Tuesday, April 28, 2020

Literally the Best Reviews: The Heap

The Heap - Sean Adams
William Morrow Publishing
320 Pages

To say that The Heap by Sean Adams intrigued me from the moment I saw it in the book review magazine would be an understatement. I would go to the Lockport Library around the time I figured it would hit the shelves, eagerly anticipating its appearance. It took awhile. I guess other people had the same idea that I did and had checked it out, or even reserved it before I had the chance. Somehow, it landed in my pile just before we got shut down for the coronavirus, and I was able to finally read this book. And it lived up to almost all the hype it was given (the lone piece was about it being a science fiction book. It is not, in my opinion.).

Sometime in the very near future, a behemoth of a building is constructed in the middle of the desert. At 500 stories, it is the world’s largest apartment building, retail center and recreational center. It is virtually its own city state, with “neighborhoods” determined by wealth and how close to the windows you can get to live. It was planned as a self-sufficient, so-called Utopia. However, as with all utopian endeavors, this one is doomed to fail. That is where this story begins -- in the aftermath of that failure.

Los Verticales, the wonder of modern architecture and engineering has collapsed into a twenty acre debris field known as “the Heap.” A makeshift camp community has popped up around these ruins and jobs have appeared. These Dig Hands, as they’re called, work to clear the tangled beams, crushed concrete, and broken lives scattered across the sands. 

Somehow, Bernard Anders has survived the collapse. As a DJ for the building-city, he is trapped somewhere beneath the ruins, broadcasting to his faithful listeners. Among those is Orville, his brother, who has joined the Dig Hands to help rescue his brother. Orville calls into his brother’s radio show each evening to talk. Because of the immense popularity of these interactions, the parent company of the radio station wants Orville to start injecting subtly placed product endorsements into his conversations so they can make more money. When he rebuffs the advances to this, his access to Bernard is cut off. But somehow, each evening, he hears his own voice speaking with Bernard, and adding in product placement. Orville is astounded and vows to get back in touch with his brother and find out the truth.

What follows is a case of life threatening hijinks that puts Orville in situations for which he is not prepared. Despite the adversity, he keeps coming out on the winning end. He uncovers a cabal of big business and unscrupulous actors to fight his way to the truth through the rubble of his own life. This dark satire explores the human soul in unique and somewhat humorous ways despite the pitfalls that our hero faces each day.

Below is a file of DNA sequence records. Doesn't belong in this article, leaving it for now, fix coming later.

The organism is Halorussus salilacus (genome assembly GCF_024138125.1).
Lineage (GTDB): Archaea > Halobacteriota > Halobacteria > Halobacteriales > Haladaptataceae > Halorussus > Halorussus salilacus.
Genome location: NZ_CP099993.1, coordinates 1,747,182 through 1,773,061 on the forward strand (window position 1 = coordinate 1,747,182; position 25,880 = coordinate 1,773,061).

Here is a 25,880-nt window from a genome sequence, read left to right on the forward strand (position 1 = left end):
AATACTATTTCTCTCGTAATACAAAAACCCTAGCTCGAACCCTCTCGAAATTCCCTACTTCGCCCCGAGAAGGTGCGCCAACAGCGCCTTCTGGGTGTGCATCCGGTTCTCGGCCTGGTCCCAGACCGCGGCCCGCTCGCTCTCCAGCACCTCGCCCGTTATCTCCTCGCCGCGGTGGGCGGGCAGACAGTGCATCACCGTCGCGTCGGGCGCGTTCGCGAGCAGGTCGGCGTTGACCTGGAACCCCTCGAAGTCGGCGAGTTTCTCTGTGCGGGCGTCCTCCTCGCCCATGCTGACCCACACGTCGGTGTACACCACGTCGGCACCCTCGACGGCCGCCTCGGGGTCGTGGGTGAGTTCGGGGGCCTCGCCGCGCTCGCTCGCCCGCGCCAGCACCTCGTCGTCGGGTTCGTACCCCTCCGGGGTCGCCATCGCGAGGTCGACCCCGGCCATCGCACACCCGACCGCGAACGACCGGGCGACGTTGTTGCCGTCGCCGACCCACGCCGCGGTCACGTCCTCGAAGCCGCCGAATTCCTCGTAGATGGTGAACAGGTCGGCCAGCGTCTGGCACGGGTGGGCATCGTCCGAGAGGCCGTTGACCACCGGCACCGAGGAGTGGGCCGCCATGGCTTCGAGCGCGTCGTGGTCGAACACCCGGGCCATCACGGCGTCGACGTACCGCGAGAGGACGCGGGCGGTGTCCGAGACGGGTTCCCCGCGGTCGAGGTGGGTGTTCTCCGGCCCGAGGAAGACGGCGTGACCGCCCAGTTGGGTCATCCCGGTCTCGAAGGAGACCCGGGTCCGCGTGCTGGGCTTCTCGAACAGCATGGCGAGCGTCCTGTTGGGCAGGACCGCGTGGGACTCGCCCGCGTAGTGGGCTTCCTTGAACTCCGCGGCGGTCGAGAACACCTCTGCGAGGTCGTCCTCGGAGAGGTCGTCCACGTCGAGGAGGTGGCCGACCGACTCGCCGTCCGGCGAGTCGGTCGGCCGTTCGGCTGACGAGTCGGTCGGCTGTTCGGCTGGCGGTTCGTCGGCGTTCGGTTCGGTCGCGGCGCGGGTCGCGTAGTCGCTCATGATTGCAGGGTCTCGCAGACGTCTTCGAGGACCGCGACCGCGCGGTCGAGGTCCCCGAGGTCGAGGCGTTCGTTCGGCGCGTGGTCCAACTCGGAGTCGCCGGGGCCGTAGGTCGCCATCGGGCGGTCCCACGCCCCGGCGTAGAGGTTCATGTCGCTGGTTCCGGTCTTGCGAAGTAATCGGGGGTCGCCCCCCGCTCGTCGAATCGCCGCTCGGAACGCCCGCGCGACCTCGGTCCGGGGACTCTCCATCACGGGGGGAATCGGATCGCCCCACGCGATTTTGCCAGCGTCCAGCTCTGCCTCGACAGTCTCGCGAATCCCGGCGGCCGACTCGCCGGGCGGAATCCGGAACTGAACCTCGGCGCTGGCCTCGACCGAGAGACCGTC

Intermixed among the trials and tribulations of Orville Anders are short vignettes of life in Los Verticales. They show the initial excitement of opening the tower for habitation. But over time, the dark side of living with so many people in such a confined area starts to appear. Various factions break out among the residents. While they don’t actually war with each other, it’s as close as it can be. It is as the enclosed society starts to break down that the first cracks in the building begin to appear. In parallel, that society crashes just as the building collapses in on itself.

Sean Adams delivers a dark satire with The Heap that explores the ridiculous aspects of modern life. The novel may serve as a warning to the excesses of our society while simultaneously poking fun at some of the mega-corporations that seemingly control our lives. This was a fun book to read, with the adventures of Orville and his band of misfits, and with the message woven underneath about our current civilization.

The Heap provides us with a warning about the dangers of giving corporations like Google, Amazon, and Disney too much power. We should not be bowing to a new Gad. This novel, in my opinion, can be viewed as a parable on our current way of life. It is an excellent read. I can’t wait to see what Sean Adams delivers next.

Craig Bacon sometimes spends too much time on Google and Amazon. He avoids Disney as much as he can. With four kids, every day at his house is like a busy day at a theme park.